My Turn, Bruce La Rue: Strange days, indeed
A few observations from an election season that defies description, all known adjectives rendered inadequate:
The players: One has the morals of an alley cat. One has the integrity of an alley cat. Barring a miracle, one of them will be sworn in as president of the United States on Jan. 20 of next year. Regardless of the winner, a satyr will be roaming the halls of The White House, the rest of the world will think we’ve gone absolutely bugchuckles, and, even if my candidate loses, I will fly the American flag out of respect for people and ideas too numerous to mention in this medium.
All seriousness aside for a moment, let’s ask some of the players to complete this line from “Take Me Out to the Ball Game”: Root, root, root for the home team, if they don’t win it’s ___.
Donald Trump: Because the game was rigged.
Hillary Clinton: Because of Russia, specifically Putin.
President Obama: Because of the Bush administration.
Bernie Sanders: OK, because winning is not as important as everyone getting free admission and concessions while the fat cats in the sky boxes pay their fair share.
Debbie Wasserman Schultz: Twelve. No, wait, don’t tell me. Blue?
I am mystified by the number of yard signs in support of the two major party presidential candidates. It is difficult to imagine anyone being jazzed enough by either candidate to admit allegiance. When people ask me who I am voting for, I tell them I’d rather not say. If I had a sign in my yard, it would read, “Let’s just get this over with.”
On several occasions I have read columns or letters in which sensible people defend Ms. Clinton by reminding us that, despite years of investigations, probes and inquiries, her accusers have been unable to make anything stick.
Absence of an indictment does not necessarily equate to absence of guilt. John Gotti, the “Teflon Don,” avoided prosecution for years before something finally stuck. Most intellectually honest people would agree that Gotti was not innocent of all crimes attributed to him. Perhaps Ms. Clinton, the “Teflon Blonde,” and Mr. Trump as well, learned early on to coat themselves with the non-stick surface provided by attorneys and accountants.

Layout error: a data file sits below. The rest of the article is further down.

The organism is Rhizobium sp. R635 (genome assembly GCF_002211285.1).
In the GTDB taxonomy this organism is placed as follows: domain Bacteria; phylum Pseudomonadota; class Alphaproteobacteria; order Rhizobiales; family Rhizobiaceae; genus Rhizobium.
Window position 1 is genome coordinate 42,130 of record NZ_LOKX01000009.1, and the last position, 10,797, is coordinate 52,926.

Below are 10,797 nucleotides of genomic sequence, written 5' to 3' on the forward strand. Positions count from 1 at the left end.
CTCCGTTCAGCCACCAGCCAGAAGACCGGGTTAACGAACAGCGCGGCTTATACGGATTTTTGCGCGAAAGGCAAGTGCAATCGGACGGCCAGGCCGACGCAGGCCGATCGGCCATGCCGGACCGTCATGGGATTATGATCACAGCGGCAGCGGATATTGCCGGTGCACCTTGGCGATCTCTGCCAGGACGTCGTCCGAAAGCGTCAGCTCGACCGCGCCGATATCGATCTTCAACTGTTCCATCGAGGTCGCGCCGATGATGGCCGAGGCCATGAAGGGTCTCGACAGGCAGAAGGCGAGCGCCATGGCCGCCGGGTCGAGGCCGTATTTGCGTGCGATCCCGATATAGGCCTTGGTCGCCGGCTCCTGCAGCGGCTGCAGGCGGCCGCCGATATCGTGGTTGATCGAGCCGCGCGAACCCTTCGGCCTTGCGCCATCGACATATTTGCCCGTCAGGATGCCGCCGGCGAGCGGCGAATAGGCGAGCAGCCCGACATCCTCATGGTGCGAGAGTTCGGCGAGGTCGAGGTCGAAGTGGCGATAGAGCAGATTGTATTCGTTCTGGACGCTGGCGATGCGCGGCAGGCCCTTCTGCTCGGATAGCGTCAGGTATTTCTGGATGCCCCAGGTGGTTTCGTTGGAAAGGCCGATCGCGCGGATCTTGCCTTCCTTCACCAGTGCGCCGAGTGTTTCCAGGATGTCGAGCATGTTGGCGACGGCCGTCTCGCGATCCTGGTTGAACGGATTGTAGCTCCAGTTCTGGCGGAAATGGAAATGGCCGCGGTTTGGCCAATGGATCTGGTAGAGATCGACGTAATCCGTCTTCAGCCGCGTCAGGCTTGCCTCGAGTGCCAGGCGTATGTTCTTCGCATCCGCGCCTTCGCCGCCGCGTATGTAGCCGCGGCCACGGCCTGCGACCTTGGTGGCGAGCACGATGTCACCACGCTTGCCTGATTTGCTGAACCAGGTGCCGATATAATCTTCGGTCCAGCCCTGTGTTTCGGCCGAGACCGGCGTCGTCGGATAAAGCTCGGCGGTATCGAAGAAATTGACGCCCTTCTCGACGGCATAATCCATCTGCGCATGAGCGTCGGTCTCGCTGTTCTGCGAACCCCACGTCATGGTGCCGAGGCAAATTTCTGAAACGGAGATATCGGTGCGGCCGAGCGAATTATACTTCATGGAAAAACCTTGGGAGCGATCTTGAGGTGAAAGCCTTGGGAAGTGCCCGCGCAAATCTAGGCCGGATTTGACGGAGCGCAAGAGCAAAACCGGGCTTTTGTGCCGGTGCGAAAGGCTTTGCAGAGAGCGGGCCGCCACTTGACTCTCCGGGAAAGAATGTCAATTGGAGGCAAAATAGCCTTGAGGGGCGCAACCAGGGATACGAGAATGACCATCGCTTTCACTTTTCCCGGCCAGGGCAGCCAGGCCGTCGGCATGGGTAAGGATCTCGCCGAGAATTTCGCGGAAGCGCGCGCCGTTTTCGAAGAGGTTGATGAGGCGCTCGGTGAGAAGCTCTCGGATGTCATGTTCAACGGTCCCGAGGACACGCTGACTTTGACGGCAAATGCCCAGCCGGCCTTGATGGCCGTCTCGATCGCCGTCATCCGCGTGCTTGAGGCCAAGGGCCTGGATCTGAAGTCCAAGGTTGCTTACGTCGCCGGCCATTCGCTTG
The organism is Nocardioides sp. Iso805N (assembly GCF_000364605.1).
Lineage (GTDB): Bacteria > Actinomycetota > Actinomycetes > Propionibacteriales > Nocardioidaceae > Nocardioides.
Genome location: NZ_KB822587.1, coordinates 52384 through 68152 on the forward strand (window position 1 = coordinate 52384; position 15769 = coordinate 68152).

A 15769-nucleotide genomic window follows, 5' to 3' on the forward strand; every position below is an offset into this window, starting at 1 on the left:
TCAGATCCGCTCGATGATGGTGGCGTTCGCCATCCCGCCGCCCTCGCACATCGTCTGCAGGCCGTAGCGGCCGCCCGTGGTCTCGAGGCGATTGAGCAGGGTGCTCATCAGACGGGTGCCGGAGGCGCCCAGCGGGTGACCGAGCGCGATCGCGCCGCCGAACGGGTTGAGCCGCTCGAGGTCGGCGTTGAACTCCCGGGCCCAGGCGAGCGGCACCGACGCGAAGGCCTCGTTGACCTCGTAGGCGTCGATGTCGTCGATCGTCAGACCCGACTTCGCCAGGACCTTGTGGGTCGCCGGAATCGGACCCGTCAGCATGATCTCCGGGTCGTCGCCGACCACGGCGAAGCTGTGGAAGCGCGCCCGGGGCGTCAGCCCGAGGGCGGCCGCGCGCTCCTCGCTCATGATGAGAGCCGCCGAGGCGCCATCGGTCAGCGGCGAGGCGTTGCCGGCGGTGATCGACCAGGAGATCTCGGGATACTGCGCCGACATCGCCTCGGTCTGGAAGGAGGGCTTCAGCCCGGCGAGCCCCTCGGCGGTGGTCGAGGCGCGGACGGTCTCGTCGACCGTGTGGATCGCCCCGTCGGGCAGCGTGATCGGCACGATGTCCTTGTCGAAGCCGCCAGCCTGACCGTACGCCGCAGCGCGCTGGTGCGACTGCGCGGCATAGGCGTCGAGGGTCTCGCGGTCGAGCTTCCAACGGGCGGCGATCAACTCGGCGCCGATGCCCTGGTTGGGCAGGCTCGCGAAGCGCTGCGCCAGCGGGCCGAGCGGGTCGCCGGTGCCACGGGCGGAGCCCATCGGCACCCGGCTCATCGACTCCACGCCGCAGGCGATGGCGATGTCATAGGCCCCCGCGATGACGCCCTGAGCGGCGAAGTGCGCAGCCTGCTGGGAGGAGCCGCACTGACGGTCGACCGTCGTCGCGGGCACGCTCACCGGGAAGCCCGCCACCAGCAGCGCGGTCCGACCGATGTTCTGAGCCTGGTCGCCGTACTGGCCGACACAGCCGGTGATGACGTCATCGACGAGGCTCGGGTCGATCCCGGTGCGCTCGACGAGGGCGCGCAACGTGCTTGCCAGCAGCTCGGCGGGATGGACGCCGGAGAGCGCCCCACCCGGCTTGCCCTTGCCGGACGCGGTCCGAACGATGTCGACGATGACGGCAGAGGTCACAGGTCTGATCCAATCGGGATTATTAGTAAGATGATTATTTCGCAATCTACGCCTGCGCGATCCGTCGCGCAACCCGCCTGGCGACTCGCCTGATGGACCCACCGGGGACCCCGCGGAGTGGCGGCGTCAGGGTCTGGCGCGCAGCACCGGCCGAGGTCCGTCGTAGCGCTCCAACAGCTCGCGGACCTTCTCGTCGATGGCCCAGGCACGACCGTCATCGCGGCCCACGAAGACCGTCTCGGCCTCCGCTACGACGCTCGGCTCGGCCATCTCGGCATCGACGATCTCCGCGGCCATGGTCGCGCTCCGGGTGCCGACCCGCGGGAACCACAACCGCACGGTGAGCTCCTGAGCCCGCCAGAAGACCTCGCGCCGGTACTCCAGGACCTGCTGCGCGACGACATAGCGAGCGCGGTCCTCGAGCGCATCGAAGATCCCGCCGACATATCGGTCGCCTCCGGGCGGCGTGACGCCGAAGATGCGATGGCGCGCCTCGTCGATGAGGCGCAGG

The emergence of Mr. Trump from the swamp of the Republican primaries is nothing short of amazing. At times one is literally dumbstruck, unable to form words to explain this most bizarre chain of events. In a realm governed by common sense, logic and reason, Mr. Trump finishes somewhere between Rick Santorum and a player to be named later. Instead, we answer the doorbell to find that someone has left a basket on our doorstep, a basket with a noisy, easily agitated bundle of joylessness.
Yeah, I know, we wanted a candidate who would forcefully take on the Democrats and the mainstream media, someone without ties to the D.C. establishment. We asked for an outsider and got an outre-sider. We wanted a candidate who could be blunt, and we got blunt-force trauma. Be careful what you wish for, and be painstakingly specific (and someone with a little class, please?).
Silver linings have been hard to find amid the acrid, billowing smoke of a scorched-earth presidential campaign. I was able to find some consolation in the aftermath of the release of the conversation between two spoiled frat-brats. Mainstream pundits took it upon themselves to express outrage on behalf of all American women, thereby relieving them of the burden of coming up with their own conclusions. This is not new.
In the ‘70s, women were told they could think for themselves (something we sons and husbands of Southern women had known for a long time). Leaders of the women’s lib movement then proceeded to tell women what to think (for themselves, presumably) about men, motherhood, marriage, abortion and career paths.
I was pleasantly surprised at the number of women within my little galaxy who spoke up rather forcefully, pointing out the hypocrisy (were it not for the 22nd Amendment, Bill Clinton would still be president), but also insisting on maintaining perspective and context. These are women I respect, whose judgment I find inspiring, and whose integrity soars light-years beyond those in the insulated, incestuous netherworld of national politics and the media who might dismiss them as unsophisticated.
The upcoming election will be the most important one in a long time. Vote wisely, for these are strange days, indeed.
Bruce La Rue lives in Mount Ulla.